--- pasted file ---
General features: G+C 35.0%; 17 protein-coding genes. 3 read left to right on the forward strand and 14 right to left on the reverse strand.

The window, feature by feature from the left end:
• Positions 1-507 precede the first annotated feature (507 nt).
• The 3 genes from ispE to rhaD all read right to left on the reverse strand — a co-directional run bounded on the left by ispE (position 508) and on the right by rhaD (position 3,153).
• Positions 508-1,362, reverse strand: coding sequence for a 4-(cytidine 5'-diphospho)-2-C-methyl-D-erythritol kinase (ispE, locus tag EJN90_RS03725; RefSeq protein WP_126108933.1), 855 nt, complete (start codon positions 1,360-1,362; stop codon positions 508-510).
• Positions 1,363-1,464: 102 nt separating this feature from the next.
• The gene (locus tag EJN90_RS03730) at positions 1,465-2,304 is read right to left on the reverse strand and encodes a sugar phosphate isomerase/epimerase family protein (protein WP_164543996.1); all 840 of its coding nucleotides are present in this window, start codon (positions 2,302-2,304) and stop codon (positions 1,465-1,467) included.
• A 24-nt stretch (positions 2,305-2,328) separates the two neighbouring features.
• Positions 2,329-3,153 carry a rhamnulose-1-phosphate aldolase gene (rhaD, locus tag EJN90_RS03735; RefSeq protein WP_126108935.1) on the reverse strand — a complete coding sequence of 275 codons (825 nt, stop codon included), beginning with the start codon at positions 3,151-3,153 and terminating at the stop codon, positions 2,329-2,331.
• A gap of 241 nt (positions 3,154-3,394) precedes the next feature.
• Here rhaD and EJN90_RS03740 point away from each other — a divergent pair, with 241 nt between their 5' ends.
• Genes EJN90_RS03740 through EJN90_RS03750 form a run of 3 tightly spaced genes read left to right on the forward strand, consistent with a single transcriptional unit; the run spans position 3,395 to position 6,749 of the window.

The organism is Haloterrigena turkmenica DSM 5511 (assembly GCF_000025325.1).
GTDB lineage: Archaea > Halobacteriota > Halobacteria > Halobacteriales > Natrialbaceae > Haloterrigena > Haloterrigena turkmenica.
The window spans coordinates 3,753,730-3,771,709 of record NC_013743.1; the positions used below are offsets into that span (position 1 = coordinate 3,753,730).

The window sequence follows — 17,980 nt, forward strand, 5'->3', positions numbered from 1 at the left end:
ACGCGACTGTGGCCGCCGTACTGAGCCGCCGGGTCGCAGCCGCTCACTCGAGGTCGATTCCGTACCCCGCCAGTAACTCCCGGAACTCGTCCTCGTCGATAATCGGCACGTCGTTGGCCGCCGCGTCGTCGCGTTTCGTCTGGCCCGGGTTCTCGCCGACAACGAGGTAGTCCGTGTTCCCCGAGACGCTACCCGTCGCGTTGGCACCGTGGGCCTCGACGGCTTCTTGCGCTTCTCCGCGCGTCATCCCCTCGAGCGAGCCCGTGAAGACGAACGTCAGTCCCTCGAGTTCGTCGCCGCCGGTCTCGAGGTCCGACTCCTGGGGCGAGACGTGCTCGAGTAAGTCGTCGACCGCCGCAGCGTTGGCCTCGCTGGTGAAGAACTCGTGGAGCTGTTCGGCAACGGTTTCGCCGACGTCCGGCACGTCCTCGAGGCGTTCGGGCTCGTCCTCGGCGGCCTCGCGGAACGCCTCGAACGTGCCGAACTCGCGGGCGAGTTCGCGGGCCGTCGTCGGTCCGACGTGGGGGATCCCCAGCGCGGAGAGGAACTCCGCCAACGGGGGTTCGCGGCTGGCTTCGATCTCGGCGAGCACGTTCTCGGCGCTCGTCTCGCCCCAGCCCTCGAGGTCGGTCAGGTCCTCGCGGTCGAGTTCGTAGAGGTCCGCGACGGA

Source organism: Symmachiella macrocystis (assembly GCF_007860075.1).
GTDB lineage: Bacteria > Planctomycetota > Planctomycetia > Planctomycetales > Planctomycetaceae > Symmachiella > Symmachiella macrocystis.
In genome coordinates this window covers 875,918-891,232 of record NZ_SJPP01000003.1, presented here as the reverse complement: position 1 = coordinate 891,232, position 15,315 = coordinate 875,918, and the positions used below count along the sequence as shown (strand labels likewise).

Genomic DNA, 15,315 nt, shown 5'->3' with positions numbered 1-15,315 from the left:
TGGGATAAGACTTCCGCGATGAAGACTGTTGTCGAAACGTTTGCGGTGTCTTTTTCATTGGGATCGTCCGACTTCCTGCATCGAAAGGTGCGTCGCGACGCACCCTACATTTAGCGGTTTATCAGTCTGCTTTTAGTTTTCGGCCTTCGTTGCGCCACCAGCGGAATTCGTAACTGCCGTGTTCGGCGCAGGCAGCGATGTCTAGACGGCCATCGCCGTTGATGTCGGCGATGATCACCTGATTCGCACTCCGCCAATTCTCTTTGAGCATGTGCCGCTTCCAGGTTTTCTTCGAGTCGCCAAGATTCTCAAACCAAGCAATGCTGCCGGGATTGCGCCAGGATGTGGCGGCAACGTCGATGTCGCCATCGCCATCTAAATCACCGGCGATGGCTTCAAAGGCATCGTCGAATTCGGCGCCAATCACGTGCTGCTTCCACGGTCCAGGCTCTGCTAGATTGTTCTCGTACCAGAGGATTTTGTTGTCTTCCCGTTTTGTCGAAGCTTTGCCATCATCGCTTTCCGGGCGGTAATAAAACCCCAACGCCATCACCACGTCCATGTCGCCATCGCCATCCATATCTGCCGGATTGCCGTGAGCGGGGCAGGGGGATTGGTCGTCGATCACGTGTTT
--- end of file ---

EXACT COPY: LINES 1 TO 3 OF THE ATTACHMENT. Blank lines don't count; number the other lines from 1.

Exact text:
General features: G+C 35.0%; 17 protein-coding genes. 3 read left to right on the forward strand and 14 right to left on the reverse strand.

The window, feature by feature from the left end:
• Positions 1-507 precede the first annotated feature (507 nt).